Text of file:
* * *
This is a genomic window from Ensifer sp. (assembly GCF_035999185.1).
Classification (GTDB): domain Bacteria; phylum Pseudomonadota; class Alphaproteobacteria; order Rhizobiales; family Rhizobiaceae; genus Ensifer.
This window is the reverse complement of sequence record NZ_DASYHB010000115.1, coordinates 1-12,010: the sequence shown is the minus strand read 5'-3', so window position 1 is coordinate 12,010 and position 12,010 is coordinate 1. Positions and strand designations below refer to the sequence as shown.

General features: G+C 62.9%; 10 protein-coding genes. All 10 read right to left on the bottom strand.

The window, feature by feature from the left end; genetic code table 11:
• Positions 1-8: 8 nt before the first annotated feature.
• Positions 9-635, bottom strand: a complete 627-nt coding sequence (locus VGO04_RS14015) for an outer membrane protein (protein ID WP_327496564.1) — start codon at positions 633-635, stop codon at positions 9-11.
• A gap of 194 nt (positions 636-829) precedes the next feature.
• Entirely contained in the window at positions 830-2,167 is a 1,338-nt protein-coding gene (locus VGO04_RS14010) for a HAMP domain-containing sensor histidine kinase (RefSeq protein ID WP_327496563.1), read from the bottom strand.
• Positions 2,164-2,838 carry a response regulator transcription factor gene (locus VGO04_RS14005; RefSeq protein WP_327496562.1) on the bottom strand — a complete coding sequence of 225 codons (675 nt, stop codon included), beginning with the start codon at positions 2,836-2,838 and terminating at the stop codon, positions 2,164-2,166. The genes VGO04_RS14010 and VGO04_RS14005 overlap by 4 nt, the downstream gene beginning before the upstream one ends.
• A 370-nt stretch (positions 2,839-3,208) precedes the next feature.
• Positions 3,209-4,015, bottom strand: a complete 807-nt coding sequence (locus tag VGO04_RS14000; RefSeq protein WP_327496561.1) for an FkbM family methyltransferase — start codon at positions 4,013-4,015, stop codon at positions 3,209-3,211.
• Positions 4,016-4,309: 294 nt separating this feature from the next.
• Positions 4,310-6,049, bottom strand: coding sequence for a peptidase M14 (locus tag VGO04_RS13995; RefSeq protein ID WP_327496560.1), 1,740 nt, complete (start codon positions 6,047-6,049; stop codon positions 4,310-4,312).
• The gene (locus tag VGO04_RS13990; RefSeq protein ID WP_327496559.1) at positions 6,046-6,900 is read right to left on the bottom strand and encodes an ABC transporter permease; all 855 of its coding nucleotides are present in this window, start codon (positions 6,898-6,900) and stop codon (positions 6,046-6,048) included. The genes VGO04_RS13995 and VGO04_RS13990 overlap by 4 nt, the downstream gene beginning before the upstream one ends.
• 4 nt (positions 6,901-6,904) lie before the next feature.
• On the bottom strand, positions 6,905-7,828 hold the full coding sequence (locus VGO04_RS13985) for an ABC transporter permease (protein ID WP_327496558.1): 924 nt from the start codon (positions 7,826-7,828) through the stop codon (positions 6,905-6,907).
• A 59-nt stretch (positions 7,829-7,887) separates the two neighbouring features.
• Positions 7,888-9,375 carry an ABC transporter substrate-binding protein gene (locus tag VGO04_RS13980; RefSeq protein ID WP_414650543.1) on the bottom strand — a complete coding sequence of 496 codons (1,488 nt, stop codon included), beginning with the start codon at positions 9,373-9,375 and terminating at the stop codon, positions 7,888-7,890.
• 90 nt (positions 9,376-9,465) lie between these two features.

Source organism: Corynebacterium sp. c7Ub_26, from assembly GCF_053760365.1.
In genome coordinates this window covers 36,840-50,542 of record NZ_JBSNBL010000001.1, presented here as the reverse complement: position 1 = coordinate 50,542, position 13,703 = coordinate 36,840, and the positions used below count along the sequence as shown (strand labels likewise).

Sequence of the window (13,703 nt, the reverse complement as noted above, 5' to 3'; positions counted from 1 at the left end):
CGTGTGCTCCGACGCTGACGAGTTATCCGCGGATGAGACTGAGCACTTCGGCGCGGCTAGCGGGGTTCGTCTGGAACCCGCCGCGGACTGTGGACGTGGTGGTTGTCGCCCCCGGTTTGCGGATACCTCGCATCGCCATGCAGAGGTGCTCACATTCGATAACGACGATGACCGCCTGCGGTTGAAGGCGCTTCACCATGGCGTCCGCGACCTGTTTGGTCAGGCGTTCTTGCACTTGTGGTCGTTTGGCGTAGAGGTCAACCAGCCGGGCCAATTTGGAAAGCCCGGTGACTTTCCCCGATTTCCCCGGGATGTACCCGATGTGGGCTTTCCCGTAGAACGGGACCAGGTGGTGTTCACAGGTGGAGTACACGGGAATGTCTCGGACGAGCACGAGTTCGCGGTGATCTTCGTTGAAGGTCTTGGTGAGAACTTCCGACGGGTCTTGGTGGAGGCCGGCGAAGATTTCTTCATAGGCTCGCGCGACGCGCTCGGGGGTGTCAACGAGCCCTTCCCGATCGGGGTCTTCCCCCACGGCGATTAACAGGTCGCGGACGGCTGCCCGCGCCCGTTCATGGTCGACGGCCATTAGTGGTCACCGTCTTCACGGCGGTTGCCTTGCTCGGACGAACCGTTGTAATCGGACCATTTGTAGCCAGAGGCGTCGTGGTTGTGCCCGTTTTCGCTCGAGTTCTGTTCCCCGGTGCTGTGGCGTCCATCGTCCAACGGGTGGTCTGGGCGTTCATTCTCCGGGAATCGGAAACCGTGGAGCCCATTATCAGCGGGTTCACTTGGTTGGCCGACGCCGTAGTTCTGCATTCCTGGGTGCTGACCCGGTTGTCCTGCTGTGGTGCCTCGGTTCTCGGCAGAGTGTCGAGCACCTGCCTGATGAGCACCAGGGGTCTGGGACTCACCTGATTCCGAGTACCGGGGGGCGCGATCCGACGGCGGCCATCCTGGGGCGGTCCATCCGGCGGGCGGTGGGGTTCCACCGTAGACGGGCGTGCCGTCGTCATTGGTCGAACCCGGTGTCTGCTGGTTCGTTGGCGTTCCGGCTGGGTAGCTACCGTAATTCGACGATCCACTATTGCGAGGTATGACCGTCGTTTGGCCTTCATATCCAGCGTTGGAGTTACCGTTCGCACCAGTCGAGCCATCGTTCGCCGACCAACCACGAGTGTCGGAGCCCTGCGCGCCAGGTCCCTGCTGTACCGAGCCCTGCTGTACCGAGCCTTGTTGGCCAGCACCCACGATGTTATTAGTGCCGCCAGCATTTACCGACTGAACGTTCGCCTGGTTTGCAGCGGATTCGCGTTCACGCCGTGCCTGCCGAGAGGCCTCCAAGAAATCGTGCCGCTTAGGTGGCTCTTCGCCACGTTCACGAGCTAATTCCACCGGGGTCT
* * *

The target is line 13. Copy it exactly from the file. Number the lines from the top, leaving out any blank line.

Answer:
• Positions 4,016-4,309: 294 nt separating this feature from the next.